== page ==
07/10/12 — Council delays vote on rezoning

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Council delays vote on rezoning

By Ty Johnson
Published in News on July 10, 2012 1:46 PM

A contentious rezoning request was tabled at Monday's Goldsboro City Council meeting due to the absence of Mayor Al King, who was unable to attend the first meeting of the 2012-13 fiscal year due to a scheduling conflict.

Citizens around the property due to be rezoned had filed a protest petition, which required six out of seven votes in the affirmative for the measure to pass. The developer requested the council defer its action on the item as King's absence would mean the measure would not pass without a unanimous vote of the six remaining council members.

The request is for the property at the northeast corner of the intersection of Berkeley Boulevard and Ridgecrest Drive to be rezoned from office and institutional to neighborhood business conditional district to allow the development of a retail store or a retail store combined with a sit-down restaurant.

Residents from the nearby neighborhood have insisted the rezoning change would have an adverse effect on traffic, which they said was already congested due to other development along the corridor.

The item is expected to be taken care of at the council's next meeting on July 23.

The council's consent agenda included a conditional use permit for the Steven Matthews property on the east side of North Berkeley Boulevard between Graves Drive and East Ash Street which will allow the business there, which formerly operated as Matthews Motors, to operate once again as a used car lot.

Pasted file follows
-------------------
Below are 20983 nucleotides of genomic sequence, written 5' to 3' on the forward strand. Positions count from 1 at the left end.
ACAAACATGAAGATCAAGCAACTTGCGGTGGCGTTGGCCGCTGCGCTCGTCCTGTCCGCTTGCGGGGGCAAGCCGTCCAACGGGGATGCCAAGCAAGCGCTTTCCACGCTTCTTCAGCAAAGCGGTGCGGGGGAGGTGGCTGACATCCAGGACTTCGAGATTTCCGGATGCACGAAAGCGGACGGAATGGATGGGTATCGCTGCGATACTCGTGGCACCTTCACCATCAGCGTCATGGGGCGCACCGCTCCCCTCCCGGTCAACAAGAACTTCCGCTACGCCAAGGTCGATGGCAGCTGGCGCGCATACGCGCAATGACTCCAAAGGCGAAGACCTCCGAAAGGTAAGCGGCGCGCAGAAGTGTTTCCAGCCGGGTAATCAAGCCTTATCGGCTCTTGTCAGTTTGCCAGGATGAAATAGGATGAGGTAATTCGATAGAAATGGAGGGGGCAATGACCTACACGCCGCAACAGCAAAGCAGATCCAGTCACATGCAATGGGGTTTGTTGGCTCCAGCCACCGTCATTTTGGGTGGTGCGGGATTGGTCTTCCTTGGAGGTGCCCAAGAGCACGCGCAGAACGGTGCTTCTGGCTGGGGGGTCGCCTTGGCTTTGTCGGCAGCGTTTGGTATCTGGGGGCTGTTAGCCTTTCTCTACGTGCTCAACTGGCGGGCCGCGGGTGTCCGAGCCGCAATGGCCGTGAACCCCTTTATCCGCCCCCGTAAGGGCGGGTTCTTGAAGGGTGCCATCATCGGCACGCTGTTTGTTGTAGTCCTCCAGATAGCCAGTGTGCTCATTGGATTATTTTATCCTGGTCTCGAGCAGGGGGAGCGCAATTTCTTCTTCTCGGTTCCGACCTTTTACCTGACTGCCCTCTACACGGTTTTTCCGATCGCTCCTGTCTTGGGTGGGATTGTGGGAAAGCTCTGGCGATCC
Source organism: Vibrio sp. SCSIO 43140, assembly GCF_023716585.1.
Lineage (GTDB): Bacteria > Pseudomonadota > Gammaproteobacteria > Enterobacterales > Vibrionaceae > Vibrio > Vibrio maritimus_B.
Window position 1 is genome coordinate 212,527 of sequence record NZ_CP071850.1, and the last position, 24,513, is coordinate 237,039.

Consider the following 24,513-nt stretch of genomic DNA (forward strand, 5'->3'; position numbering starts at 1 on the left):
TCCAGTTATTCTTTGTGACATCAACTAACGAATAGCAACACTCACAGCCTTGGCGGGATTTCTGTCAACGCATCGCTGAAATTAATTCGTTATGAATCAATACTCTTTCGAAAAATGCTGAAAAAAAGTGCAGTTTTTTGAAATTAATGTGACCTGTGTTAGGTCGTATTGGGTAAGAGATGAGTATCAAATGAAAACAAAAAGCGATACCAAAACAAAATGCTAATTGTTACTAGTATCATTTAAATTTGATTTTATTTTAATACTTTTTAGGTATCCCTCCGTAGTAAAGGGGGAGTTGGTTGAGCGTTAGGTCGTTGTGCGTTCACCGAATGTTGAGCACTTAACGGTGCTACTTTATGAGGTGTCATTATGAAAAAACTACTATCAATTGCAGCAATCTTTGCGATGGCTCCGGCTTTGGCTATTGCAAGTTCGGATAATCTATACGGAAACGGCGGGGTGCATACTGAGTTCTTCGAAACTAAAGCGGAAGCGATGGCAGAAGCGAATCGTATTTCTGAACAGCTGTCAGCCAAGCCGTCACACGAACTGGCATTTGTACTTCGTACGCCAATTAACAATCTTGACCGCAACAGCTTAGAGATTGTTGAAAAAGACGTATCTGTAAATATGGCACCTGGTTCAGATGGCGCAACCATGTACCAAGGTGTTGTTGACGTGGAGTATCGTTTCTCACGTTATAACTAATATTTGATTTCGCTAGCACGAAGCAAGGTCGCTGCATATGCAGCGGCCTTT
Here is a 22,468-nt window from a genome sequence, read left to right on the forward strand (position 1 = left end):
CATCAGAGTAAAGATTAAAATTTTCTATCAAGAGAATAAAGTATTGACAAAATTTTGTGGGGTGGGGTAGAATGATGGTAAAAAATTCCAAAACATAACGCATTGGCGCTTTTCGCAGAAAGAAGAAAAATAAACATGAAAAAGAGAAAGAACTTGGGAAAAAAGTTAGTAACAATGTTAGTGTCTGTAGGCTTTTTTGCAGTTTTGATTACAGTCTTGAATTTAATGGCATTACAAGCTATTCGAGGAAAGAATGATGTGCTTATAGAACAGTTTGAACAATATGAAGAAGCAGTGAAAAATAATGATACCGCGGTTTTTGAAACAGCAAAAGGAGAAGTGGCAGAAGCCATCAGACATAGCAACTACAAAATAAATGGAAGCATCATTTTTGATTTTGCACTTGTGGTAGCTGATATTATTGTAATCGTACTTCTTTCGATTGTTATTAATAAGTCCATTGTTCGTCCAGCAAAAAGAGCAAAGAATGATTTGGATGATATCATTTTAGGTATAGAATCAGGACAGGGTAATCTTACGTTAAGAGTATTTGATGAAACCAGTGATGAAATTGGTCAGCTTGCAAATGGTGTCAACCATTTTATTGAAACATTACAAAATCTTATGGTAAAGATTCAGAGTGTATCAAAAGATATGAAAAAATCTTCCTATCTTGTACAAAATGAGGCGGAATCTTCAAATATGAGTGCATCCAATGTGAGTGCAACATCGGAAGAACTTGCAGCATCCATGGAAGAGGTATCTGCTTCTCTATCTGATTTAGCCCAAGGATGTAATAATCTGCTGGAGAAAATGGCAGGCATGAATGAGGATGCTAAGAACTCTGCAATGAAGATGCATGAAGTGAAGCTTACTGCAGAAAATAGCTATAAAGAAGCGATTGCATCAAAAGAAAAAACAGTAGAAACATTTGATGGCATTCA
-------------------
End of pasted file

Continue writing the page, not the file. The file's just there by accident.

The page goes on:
Site plans for the Wayne Water District Office on Commercial Drive, Wayne Country Day School on Country Day Road and Strickland Law Firm on William Street were also approved by consent, although Wayne Country Day was ordered to pay the sidewalk fee in lieu with the understanding that money may be allocated for an eventual turn lane into the school.

The conversion of the Center Street electrical facilities, as well as an agreement with NCDOT concerning the city's computerized signal system, were also approved by consent, along with a contract award for the 2012 sanitary sewer rehabilitation project, which went to Missouri-based Insituform Technologies for $842,102.20.

The council also approved the loaning of 11 police officers to the city of Charlotte to increase law enforcement presence at the Democratic National Convention which is scheduled to be held in September.

Charlotte will be liable for any insurance issues on behalf of the officers while they are on duty and it was revealed that the move would not affect the city's patrols back home.

A petition for annexation of the southeast corner of Buck Swamp Road and Huntington Drive was also received and approved, although no action will be taken until after the public hearing on the matter.

During the council's work session, Parks and Recreation Director Scott Barnard discussed the conversion of 14 of the golf course's sand bunkers to grass bunkers, which would save the course in maintenance costs.

City Manager Scott Stevens also asked for the initial approval of the selling of 40 acres of farmland on Arrington Bridge Road near John Street to Goldsboro Farms.

The council also discussed a draft of an ordinance concerning the keeping of chickens within the city limits. The draft would allow for up to 10 chickens to be kept in enclosures in the city, but the council asked for that limit to be decreased to six.

Two citizens spoke out during the public comment period concerning violent crime in the aftermath of a large demonstration at the previous council meeting and a petition was handed in with the signatures of 330 people saying that a 10 p.m. curfew should be imposed within the city.